Multiplication

Paper folding techniques have been successfully used to demonstrate multiplication of proper fractions in the classroom. This article may be used to make sense of the same techniques when applied to improper fractions. The problem at hand is to investigate how a product such as 3/2 x 4/3 may be demonstrated by paper folding.

Deciphering stick-multiplication (popularly known as Chinese, Japanese or Korean method in the internet) with big and small lattice and color-coded arrow cards.

Demonstrating multiplication with base10 blocks (hundreds, tens, units - sometimes known as flats-longs-units) - introductions, properties of multiplication and then the lattice for multi-digit numbers with the help of color-coded arrow cards.

Demonstrating multiplication with base10 blocks (hundreds, tens, units - sometimes known as flats-longs-units) - introductions, properties of multiplication and then the lattice for multi-digit numbers with the help of color-coded arrow cards.

This page provides printable multiplication charts in a variety of high resolution formats. Each version of the chart includes variants with products from 1-81, 1-100, 1-144 and 1-225. There are several different color multiplication charts, including a multi-color rainbow version, and there is a proportioned multiplication chart with cells sized relative to the product for each multiplication fact in the table. There is also a multiplication chart with each cell divided into a grid reflecting the product. All of these charts are powerful ways to memorize the multiplication table!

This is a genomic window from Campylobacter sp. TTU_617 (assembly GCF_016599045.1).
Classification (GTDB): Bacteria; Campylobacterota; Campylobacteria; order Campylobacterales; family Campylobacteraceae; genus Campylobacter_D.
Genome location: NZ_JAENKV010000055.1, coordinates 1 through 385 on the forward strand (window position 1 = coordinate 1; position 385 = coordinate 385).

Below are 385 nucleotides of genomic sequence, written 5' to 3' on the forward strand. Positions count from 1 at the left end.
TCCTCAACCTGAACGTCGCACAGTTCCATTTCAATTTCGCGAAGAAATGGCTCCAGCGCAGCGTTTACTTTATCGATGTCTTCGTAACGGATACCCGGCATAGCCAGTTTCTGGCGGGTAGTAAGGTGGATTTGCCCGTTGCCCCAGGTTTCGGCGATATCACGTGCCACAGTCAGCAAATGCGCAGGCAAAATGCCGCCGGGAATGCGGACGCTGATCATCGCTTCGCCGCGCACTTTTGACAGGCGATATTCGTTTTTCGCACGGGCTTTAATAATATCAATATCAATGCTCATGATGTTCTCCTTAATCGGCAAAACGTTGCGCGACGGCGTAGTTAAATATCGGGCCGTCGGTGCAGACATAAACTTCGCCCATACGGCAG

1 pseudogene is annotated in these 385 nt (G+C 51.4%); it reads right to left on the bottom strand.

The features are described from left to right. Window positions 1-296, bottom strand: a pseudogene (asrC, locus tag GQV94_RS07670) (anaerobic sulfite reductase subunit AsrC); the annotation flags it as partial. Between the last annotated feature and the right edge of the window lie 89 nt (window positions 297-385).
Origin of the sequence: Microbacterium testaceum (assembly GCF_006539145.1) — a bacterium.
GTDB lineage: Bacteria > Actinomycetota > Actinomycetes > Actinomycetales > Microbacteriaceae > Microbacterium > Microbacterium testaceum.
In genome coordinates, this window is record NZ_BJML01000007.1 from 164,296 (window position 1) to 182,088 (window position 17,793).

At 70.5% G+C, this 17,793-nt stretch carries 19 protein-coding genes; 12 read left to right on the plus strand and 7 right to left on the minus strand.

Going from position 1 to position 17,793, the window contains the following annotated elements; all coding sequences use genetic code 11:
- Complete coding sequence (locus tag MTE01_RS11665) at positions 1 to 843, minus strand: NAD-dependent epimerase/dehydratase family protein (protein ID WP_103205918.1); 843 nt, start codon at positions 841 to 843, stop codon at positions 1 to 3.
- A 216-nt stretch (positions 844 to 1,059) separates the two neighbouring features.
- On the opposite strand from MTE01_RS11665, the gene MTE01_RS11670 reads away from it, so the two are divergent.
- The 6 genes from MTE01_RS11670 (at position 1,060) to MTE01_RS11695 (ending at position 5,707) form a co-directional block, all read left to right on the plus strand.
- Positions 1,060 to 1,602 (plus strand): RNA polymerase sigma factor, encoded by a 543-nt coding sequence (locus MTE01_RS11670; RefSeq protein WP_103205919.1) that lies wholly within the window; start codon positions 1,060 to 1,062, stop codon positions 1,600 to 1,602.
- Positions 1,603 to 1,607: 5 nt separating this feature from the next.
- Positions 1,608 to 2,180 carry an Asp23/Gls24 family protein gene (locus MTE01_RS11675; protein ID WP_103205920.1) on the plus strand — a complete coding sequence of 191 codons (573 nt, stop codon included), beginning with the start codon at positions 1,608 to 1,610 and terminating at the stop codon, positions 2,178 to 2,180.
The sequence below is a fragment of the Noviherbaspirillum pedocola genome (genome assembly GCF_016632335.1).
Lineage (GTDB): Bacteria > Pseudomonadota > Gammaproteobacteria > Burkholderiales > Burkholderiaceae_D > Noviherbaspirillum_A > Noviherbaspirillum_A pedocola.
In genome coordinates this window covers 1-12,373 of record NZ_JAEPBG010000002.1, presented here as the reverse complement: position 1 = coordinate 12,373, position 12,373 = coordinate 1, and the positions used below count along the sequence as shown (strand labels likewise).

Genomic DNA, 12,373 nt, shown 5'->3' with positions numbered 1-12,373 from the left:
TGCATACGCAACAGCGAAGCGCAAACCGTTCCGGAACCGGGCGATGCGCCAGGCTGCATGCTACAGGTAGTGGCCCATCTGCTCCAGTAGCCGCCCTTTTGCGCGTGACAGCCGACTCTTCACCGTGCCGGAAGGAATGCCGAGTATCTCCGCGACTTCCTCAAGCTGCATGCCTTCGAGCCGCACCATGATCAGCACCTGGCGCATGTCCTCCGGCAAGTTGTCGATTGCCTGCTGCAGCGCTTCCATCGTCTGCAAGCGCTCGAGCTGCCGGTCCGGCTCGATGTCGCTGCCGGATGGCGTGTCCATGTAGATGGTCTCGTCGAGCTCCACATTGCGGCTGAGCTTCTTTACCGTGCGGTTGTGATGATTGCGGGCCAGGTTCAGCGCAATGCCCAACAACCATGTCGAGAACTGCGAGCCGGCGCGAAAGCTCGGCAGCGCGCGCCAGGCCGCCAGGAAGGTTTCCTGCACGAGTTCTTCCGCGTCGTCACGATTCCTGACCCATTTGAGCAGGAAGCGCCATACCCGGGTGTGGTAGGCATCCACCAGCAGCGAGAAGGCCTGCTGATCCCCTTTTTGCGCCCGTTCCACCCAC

Swati shares a game from Swanirvar/Shikshamitra that assesses number operations and demands higher order thinking skills. Did we tell you that it is a cheating proof game!?

Here is a quick rewind of some interesting ideas that got featured on the Teachers of India website. We know it is not final. We know there are very many resources you found it useful that we couldn't feature in this particular list. How about you making your own list and sending it to us. We also invite you to remix ideas from your own experience and share it with larger teacher community. That would be a great bang to start the year!

This article is a sequel to an article which appeared in the November 2014 issue of At Right Angles in which we had
described an interesting cryptography method known as the Hill Cipher. The Hill Cipher method is based on matrices and
modular arithmetic. As in the previous article, we will explore the method using the spreadsheet MS Excel in which we will
perform operations on matrices.

A visual manual on how to use a ganitmala to show whole numbers, add, subtract, multiply and divide them. Also includes how to show the division algorithm for HCF.

Multiplication is more than just repeated addition. The writer shares his thoughts on how the concept of basic mathematical operation need to be introduced to students.
 
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